The Washington Conservation Society is a charitable 501(c)(3) organization formed to support conservation activities and natural resource education programs in Washington State. The WCS supports districts by acting as a pass-through entity for grants. The Leaving a Legacy book is published annually to memorialize late conservationists who have made a notable impact on the natural resources in Washington State.

Become a member, donate, or support WCS at no extra cost by purchasing goods through Amazon Smile.

More from the WACD Plant Materials Center

  • COVID-19 update – The WACD PMC continues to follow COVID-19 workplace regulations which include providing masks, hand wash stations with water in the field, personal distancing, frequently cleaning surfaces, and promoting sanitation at all times. The Farm Bureau notified us of two new regulations. One concerns testing: if an employee has a temperature above 100.4 degrees they are required to be tested, and anyone who was exposed to that person are also required to be tested. Fortunately no one has had a fever. If someone does then the Skagit Department of Health will be contacted and testing will be done as required. The other new regulation concerns isolation: a person who has had COVID-19 no longer needs a negative test to return to work. Instead, the person needs to remain in isolation for 10 days. They also should not return until it has been at least 24 hours without a fever and without taking fever-reducing medications. No one at the PMC has had COVID-19 so isolation has not been an issue so far.
  • Weeding success – A six-person weeding crew has been at it all summer and it shows. There are very few weeds at present. The weeding crew should finish their last pass in the next day or two and then will be laid off until the weeds return. And they will return! But for the time being the PMC is in good shape from a weed competition perspective. Weeding crews in the early days were as much as 20 people. Today is so much better than that. The crew has done a great job taking on a tough task and should be commended. Thank you to the entire weeding crew!
  • Irrigation is underway – The labor cost to run an irrigation set is about $30.00. The price of electricity to run an irrigation pump for one set is around $6.00. And a certified water right is priceless. The PMC has a certified water right that allows it to draw ground water from three wells on the property. Each well has a 40 HP pump that is rated at 500 gallons per minute. They can be run individually or together. When all three pumps are used together they can irrigate approximately 23 acres through a 3” x 30’ hand line with an impact sprinkler. The PMC irrigates crops sporadically in May and June, but this has become a critical activity later in July. The sandy soil here can quickly dry below the permanent wilting point of some species in this warm weather. Irrigation will start to taper off in August to induce drought stress which can help the plants start to go into dormancy.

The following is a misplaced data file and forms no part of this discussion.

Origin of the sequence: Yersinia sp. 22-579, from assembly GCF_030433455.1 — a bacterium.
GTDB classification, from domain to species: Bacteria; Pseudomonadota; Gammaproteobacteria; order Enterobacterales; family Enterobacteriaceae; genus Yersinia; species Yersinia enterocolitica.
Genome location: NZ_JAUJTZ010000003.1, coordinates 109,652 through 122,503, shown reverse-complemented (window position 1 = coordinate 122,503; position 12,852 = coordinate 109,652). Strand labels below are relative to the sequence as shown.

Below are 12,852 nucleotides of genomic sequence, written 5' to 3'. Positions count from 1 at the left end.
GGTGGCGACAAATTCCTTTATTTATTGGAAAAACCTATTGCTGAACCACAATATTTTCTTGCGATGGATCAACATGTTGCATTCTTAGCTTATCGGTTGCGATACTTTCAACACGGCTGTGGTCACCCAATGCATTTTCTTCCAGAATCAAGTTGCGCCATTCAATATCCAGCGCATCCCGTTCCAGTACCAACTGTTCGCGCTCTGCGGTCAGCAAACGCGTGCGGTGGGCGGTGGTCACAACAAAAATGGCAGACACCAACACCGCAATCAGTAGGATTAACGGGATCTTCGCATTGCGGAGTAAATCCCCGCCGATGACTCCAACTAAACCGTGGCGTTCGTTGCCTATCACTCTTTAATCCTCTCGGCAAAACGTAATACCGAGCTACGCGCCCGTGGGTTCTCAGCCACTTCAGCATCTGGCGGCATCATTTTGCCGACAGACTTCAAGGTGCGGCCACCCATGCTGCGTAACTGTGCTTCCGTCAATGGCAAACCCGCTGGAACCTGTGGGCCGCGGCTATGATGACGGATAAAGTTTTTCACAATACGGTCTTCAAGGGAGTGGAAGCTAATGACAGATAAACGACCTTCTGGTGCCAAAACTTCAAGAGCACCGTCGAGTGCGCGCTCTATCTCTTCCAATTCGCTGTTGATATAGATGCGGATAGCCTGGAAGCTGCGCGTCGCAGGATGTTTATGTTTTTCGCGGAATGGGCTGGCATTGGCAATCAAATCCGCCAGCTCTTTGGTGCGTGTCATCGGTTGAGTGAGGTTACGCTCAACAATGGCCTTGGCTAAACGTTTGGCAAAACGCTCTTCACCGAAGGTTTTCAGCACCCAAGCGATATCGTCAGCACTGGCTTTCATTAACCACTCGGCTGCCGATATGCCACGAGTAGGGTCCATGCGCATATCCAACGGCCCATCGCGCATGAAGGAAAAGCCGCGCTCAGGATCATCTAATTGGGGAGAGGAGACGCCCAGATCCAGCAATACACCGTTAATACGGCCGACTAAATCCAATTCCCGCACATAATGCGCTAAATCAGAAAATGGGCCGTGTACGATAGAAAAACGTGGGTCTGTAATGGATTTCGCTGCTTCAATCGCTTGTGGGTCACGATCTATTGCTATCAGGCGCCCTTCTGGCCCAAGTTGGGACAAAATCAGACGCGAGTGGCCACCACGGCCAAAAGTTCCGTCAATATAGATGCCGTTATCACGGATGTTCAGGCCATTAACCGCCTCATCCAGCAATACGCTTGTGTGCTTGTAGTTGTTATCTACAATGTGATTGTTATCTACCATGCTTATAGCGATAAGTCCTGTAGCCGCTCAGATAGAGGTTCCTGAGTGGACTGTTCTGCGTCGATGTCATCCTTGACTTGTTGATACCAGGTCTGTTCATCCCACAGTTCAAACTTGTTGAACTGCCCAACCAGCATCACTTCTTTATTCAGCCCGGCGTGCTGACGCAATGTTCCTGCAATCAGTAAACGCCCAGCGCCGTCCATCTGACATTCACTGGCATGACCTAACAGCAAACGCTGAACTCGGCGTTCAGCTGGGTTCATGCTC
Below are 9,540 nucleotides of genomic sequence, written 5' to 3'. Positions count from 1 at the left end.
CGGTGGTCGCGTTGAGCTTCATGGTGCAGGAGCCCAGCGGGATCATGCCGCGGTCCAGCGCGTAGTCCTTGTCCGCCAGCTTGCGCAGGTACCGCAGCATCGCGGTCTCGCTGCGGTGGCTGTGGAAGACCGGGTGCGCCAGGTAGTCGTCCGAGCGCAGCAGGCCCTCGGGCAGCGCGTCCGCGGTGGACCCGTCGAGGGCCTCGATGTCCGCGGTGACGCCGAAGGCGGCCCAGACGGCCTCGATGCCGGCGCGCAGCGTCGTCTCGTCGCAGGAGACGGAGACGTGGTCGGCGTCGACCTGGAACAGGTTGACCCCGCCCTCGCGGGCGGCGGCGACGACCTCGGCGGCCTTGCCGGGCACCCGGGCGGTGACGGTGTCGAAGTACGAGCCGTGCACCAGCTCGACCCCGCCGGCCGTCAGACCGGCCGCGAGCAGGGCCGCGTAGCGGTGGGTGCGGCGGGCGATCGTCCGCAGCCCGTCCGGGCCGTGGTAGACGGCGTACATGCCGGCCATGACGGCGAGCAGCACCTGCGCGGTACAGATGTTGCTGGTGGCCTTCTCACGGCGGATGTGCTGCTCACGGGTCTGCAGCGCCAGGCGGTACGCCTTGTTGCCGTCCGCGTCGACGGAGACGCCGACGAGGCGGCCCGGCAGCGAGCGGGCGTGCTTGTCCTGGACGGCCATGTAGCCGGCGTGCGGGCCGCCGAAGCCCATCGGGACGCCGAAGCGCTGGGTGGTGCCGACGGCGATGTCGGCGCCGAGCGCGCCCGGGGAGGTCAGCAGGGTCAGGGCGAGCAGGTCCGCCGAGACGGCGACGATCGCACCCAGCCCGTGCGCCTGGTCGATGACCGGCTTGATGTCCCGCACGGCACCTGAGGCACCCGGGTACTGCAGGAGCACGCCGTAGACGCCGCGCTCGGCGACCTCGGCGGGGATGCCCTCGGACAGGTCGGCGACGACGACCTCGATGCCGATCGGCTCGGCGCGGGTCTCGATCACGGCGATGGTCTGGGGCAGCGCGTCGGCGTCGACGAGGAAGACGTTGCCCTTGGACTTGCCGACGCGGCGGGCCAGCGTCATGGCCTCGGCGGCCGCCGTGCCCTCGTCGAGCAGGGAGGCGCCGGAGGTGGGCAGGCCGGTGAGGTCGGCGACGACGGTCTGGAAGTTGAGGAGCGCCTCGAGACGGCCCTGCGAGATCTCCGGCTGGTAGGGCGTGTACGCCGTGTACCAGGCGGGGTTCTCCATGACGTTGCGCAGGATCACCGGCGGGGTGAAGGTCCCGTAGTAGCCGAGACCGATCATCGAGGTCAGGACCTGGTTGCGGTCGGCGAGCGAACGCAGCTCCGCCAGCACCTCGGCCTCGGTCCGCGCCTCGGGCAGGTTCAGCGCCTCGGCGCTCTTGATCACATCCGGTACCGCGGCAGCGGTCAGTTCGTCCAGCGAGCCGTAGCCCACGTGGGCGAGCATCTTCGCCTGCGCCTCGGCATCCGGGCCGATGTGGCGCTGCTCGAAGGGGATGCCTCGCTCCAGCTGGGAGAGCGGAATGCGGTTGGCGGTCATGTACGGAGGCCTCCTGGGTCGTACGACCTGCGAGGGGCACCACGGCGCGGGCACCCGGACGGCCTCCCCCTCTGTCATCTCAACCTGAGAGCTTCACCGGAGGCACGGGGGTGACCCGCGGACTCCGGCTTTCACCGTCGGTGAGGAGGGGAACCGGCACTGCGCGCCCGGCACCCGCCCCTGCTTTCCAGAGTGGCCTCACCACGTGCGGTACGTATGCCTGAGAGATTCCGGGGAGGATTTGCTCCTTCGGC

P-1 Conifer bed-20200730-1024px
Red Flowering Currant Seed-20200730-1024px
  • Seed collection – Years ago the PMC started developing a seed block. Several plants from a variety of species that the PMC grows have been planted over time to produce seeds that are used in propagation. It takes years before they produce a significant quantity of seeds but that time has arrived with this year providing bumper crops. The plants produce berries, hips, capsules, or achenes which are collected and processed to extract the seeds. It has taken an unprecedented commitment of time and labor as a result but it cuts the cost of seeds purchased from commercial collectors, better insures that there will be an adequate supply of seeds, and the plants can be cared for during droughts that might affect seed production in the wild. The photo of the Red Flowering Currant seeds shows a tray with four pounds of seed with a total retail value of $3,200. The PMC added more plants to the seed block this year that were part of a study to investigate if it is possible to hold bare root seedlings in gravel beds and out-plant them in summer. Most of the plants that were planted are surviving and growing which will result in a significant increase in the size and diversity of the seed block.
  • Life goes on – Most of this update has focused on propagating and growing plants. They will not become conservation plants until practitioners utilize them in conservation practices and that is important. The PMC is fortunate to have developed relationships with a wide array of people, groups, and organizations which together make up the region’s conservation community. We look forward to doing what we can to help conservationists continue their good work. Thank you!

More from the WACD Executive Office

  • Lease is being signed for new office space in Olympia – As we reported last week, WACD's Olympia-based operation is moving in August to 1219 11th Avenue SE where we will occupy two offices of 132-square-feet each. Almost all services are bundled with the lease so WACD's cost will be less than our total cost at the old location.
  • Annual conference details to be published in September – WACD staff expect to publish the WACD annual conference registration packet and schedule on or before Friday, September 11th. The three working groups (Content, Finance, and Technology) of the Conference Planning Team are working on the building blocks for a successful conference.